Trans African Catalina Trip

The source for references and discussion on all types & marques of this iconic WWII USN PBY flying boat: photos, plans, manual pages & documents.

Re: Trans African Catalina Trip

Postby seawings » Tue Apr 23, 2013 5:40 pm

Hi David (Rajay),

You are so right, the Catalina is a fabulous craft and one of the top 6 of all time. (Probably, top 3 of all time in my opinion)

Still, in building the sections in this forum I can only provide what I think might be worth it and, more so, what the membership suggest! No bias here, just a shortage of time to get it all done! :)
Best Regards,

Bryan Ribbans
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SEAWINGS - The Website

"I put the sweat of my life into this project, and if it's a failure, I'll leave the country and never come back".
Howard Hughes, re: the HK-1 Hughes Flying Boat, aka the 'Spruce Goose,' 1946.
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Re: Trans African Catalina Trip

Postby Rajay » Wed Apr 24, 2013 12:17 am

Rajay wrote: Bryan did manage to get so much else "done right" it's hard to believe that there was any kind of pro-Anglo/anti-American bias on this forum. After all, PBY Catalina and related types (PBV and PB2B Canso's for examples) were used almost as much by British and Commonwealth forces as they were by us "Yanks" ;)

I used the "wink" but if there had been an emoticon for "tongue-in-cheek" I would have used that one instead - or maybe too!
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Re: Trans African Catalina Trip

Postby seawings » Wed Apr 24, 2013 5:39 pm

Too right! ;) ;)
Best Regards,

Bryan Ribbans
Owner of:

The Flying Boat Forum
SEAWINGS - The Website

"I put the sweat of my life into this project, and if it's a failure, I'll leave the country and never come back".
Howard Hughes, re: the HK-1 Hughes Flying Boat, aka the 'Spruce Goose,' 1946.
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Re: Trans African Catalina Trip

Postby MrWidgeon » Wed Apr 24, 2013 7:38 pm

Both tales have made wonderful reading and I'm eagerly waiting on the next installment David.
In water flying attitude is everything
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Re: Trans African Catalina Trip

Postby DavidLegg » Tue May 07, 2013 8:04 pm

The next bit...

AN EAST AFRICAN ADVENTURE Part 3 by David Legg (copyright)…

The next morning sees another early start, something that we are having to get used to! Our first destination today is Mwanza in Tanzania where we are to refuel. The route to Mwanza takes us south-west from Kisumu, across Lake Victoria and back towards Rusinga Island then down the lake’s eastern shore avoiding Ugandan airspace. The lake is vast but the weather is a little dull so I take the opportunity to explore Z-CAT’s interior and its fixtures and fittings!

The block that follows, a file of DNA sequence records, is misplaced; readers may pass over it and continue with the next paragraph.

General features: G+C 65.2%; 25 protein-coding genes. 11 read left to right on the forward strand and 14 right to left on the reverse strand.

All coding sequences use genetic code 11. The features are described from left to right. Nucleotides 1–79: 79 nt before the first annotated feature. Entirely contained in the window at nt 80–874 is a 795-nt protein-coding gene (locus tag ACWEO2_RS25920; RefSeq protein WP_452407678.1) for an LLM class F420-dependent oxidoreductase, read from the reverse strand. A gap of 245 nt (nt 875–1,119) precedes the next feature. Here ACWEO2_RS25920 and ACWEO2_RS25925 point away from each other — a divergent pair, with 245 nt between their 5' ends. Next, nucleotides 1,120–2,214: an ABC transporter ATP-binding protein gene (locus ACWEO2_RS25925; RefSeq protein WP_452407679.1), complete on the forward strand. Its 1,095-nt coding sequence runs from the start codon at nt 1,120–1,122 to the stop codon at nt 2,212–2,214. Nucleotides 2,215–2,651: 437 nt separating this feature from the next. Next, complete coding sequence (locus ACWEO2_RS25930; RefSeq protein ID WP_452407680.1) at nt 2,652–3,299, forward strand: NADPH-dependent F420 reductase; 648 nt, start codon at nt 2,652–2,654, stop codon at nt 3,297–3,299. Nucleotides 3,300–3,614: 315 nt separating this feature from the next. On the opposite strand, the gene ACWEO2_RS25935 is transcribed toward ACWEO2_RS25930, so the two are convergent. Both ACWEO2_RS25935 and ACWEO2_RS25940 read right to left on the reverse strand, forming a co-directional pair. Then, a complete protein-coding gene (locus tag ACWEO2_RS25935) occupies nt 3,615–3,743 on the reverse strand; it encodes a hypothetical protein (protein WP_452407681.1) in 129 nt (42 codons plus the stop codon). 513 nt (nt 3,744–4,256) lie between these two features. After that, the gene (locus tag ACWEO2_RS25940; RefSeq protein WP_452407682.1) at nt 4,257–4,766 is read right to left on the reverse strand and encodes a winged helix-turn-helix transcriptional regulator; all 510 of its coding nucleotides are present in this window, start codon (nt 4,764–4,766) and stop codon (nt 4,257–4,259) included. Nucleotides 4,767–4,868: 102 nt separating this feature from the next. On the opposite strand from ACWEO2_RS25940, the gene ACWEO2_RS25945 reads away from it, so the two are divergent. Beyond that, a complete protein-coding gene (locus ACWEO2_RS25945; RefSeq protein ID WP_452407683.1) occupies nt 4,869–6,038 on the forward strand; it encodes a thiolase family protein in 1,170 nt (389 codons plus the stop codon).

Starting at the aft end, the first section is the blister compartment. The tail area is enclosed by a door either side of which are fitted compartments enclosing a library of books on Africa and flying boats on one side and a small bar on the other. Behind the door (where on ‘my’ Catalina back in the UK we have an air-stair) are stowed various pieces of kit including a telescopic ladder used to get in and out of the aircraft through the port blister (always referred to by owners Pierre and Antoinette as the ‘bubble’) when on the ground. Only the port blister opens and it is a modified version of the original, opening from a hinge line at the top rather than rolling up flush with the upper fixed portion. On the inside of each blister is a long bench-style seat which enables comfortable viewing whilst airborne and under which further storage space is available.

Image

The blister compartment with library on the stbd. side and bar to port!

Between the blister compartment and the centre section is the first set of passenger areas with eight seats in four rows of two, facing each other on each side of the central walk-way. Windows on each side of the hull give good views out and tables can be clipped in place between the seats when eating.

Image

Looking forward from the blister compartment towards the aft passenger section

Following the central aisle forward leads passengers to the galley compartment which is located beneath the old flight engineers position in the pylon. Clever use of space gives room for a small fridge, sink and draining board plus storage for plates, cutlery, glasses etc. The pylon itself is now devoid of the original seat but the side windows still slide open allowing a good vantage point for photography if you stand – carefully! – on the fridge. On this trip, the pylon area is being used to store an outboard motor!

Image

The galley area in the centre section below the former engineer's pylon